Susy Solis, NBCDFW.com
Terrance Black was officially charged with capital murder in the death of his ex-girlfriend Susan Loper.
Terrance Black's Wednesday morning arraignment hearing lasted less than 30 seconds and ended with him remaining in the Collin County jail on $1 million bond.
Black, 48, faces a capital murder charge in the slaying of Susan Loper, a Collin County fitness instructor whose body was found in a field off the Dallas North Tollway on April 20.
He was arrested in Arizona after he jumped into the Grand Canyon to evade park rangers two days after her body was discovered.
Black, who was treated in Arizona for injuries related to the fall, refused extradition from Arizona in late May.
He was released from a Flagstaff, Ariz., jail Tuesday morning to the Texas Department of Safety. He was flown back to Texas and booked into the Collin County jail at about 6 p.m. Tuesday.
Another extradition hearing scheduled for Tuesday was canceled after a special warrant for his return to Texas was issued.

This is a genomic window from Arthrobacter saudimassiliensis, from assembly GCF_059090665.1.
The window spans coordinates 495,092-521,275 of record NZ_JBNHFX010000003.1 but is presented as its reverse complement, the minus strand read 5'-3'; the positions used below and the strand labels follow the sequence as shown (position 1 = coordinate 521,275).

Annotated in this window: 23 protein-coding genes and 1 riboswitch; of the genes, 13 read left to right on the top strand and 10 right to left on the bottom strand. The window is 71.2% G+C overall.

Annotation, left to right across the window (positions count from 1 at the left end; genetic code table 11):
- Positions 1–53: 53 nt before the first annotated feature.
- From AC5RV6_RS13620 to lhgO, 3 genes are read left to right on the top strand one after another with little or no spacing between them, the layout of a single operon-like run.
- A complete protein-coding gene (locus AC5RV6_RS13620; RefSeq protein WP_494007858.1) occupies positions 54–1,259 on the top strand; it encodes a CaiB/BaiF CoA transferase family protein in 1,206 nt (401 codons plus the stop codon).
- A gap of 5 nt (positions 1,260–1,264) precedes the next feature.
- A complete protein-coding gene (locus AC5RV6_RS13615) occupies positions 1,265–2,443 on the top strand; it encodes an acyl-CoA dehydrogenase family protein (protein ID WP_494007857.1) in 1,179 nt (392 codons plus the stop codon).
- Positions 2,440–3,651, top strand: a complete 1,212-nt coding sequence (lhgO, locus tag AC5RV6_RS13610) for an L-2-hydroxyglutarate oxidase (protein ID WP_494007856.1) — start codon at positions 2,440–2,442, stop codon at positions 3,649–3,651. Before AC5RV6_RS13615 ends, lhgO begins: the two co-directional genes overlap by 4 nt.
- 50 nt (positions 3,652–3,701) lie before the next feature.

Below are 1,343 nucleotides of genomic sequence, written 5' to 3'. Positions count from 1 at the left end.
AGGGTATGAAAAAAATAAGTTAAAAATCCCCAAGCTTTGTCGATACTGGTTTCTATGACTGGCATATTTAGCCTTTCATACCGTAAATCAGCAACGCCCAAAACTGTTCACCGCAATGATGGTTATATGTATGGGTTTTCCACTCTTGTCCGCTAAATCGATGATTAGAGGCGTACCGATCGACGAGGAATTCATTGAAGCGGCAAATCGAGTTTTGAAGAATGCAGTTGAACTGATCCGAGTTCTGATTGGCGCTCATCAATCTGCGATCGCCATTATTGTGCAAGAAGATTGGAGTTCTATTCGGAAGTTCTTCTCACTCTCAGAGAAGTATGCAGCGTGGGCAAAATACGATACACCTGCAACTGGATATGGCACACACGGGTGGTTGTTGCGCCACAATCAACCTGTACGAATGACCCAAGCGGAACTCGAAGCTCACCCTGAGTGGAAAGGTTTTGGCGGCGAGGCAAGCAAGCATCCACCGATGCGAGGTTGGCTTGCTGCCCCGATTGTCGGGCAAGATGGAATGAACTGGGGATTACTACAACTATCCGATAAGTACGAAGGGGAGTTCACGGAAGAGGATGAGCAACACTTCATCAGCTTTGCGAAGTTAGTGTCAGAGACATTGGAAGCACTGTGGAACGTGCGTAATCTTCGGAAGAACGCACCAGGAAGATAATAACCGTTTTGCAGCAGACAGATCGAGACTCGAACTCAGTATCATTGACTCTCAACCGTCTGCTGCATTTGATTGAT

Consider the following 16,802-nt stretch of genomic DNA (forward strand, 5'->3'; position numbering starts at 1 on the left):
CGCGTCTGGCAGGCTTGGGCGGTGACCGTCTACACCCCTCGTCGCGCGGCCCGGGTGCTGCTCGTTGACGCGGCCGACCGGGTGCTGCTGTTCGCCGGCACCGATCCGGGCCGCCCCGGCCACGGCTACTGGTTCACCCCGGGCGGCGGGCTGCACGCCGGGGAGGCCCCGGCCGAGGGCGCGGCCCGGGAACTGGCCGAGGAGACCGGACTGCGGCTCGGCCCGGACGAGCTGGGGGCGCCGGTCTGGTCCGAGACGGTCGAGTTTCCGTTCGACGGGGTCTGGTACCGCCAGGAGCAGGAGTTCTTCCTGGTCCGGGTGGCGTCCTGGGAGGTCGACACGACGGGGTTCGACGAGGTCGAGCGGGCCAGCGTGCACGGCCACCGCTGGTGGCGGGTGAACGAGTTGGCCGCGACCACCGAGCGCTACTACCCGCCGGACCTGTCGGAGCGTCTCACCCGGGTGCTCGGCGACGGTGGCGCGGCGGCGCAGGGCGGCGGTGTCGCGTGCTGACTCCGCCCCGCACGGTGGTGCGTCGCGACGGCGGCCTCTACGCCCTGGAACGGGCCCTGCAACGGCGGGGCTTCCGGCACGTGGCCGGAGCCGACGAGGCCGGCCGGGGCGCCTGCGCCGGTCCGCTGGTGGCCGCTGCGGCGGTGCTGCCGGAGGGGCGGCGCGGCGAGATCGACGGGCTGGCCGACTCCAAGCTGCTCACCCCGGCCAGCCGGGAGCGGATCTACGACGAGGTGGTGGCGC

The Texas Attorney's General office issued a governor's warrant for Black last week, which supersedes a defendant's right to an extradition hearing.
"There's a part of me that thinks we should celebrate because it's been a long road, but then there's that sick, disgusting feeling that he's that much closer to us," said Julie Mitchell, Loper's best friend.
She said she has fielded tough questions in the past two months from Loper's 8-year-old son about his mother's death.
"It was just the two of us having dinner the other night, and he asked me how many days it's been since mommy died," Mitchell said.
But she said she has a chance to get some answers now that Black is back in North Texas.
"Part of me thinks I'll lose it and punch him in the face," she said. "The only real question I have is, 'Why?'"
Loper disappeared from the Plano country club where she taught on April 19. Her body was found the next day.
Police say Black was suspected in her death early in the investigation.
He is charged with capital murder and, if convicted, could face the death penalty.
NBC DFW's Ellen Goldberg and Frank Heinz contributed to this report.